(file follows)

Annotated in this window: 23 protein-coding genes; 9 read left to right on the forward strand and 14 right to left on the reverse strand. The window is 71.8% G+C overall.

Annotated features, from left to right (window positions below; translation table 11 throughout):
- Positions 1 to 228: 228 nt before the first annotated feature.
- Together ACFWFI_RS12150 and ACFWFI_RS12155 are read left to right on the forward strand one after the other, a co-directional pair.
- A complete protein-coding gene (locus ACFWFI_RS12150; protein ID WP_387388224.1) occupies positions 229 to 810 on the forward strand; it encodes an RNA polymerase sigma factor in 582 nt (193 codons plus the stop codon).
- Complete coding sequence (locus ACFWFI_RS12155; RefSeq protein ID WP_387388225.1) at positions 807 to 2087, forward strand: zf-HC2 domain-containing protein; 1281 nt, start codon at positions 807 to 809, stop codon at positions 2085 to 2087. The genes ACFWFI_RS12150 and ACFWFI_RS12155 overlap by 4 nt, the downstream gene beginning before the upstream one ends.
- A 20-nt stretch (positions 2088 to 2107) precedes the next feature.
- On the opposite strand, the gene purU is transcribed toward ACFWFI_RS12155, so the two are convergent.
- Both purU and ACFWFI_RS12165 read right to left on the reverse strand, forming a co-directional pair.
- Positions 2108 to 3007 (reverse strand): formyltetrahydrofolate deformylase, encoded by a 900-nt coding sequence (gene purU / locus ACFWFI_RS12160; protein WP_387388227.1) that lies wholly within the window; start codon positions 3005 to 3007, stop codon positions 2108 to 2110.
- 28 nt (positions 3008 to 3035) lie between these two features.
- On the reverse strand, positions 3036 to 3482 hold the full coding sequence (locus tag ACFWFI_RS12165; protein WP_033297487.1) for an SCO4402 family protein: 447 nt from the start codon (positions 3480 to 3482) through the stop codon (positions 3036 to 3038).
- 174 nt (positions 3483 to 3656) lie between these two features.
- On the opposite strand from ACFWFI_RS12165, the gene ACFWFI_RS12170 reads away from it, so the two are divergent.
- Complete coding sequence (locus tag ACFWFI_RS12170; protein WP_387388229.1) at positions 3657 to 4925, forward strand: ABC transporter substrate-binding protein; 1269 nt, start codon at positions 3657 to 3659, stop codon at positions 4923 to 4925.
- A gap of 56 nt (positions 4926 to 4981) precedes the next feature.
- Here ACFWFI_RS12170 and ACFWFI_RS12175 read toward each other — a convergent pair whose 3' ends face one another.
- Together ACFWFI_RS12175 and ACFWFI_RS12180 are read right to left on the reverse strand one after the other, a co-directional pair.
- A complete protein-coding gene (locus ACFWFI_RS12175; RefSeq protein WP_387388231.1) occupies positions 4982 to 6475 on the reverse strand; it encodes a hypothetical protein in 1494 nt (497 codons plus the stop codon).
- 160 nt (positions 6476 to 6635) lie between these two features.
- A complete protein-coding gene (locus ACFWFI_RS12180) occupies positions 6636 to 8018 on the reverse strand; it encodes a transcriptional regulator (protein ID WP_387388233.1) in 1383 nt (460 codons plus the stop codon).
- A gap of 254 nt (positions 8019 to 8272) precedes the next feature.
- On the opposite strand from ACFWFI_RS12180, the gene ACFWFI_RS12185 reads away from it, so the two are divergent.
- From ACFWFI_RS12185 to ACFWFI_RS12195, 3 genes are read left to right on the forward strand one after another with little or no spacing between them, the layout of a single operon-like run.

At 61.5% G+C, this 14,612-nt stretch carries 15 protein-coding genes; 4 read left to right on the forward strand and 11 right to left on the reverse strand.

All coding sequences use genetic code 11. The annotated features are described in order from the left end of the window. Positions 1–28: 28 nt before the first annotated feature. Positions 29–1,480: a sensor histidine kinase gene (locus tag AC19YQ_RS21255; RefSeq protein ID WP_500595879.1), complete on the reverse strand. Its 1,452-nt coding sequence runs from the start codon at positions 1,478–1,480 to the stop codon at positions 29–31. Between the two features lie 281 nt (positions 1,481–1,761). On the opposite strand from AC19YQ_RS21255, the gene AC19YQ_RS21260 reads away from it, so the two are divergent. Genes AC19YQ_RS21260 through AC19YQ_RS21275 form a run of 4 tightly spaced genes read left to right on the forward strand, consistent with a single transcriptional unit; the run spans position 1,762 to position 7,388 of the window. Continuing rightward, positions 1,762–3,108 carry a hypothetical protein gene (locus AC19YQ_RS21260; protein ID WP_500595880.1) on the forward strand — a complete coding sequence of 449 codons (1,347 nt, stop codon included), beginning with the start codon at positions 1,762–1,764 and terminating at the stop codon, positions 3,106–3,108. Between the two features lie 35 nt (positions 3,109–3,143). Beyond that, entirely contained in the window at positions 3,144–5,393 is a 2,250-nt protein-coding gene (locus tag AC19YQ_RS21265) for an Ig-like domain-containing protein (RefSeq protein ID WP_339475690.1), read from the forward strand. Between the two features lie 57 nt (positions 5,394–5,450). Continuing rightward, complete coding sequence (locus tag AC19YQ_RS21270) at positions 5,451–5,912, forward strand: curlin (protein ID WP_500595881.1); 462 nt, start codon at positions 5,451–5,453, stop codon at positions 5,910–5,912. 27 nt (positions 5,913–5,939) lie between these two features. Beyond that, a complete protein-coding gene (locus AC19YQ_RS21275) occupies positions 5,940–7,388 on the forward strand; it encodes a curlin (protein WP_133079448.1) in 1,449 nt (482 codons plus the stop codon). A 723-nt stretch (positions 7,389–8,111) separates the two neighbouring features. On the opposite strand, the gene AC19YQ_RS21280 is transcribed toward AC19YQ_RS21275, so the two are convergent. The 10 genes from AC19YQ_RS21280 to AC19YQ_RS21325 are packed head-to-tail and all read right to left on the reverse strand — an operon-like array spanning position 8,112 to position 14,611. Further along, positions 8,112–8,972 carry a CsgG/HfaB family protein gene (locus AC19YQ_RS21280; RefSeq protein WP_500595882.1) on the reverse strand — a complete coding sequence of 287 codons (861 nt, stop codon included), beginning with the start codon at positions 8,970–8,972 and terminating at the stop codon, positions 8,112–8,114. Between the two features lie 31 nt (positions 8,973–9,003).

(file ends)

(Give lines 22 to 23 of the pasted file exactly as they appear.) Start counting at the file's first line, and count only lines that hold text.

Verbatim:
- A gap of 254 nt (positions 8019 to 8272) precedes the next feature.
- On the opposite strand from ACFWFI_RS12180, the gene ACFWFI_RS12185 reads away from it, so the two are divergent.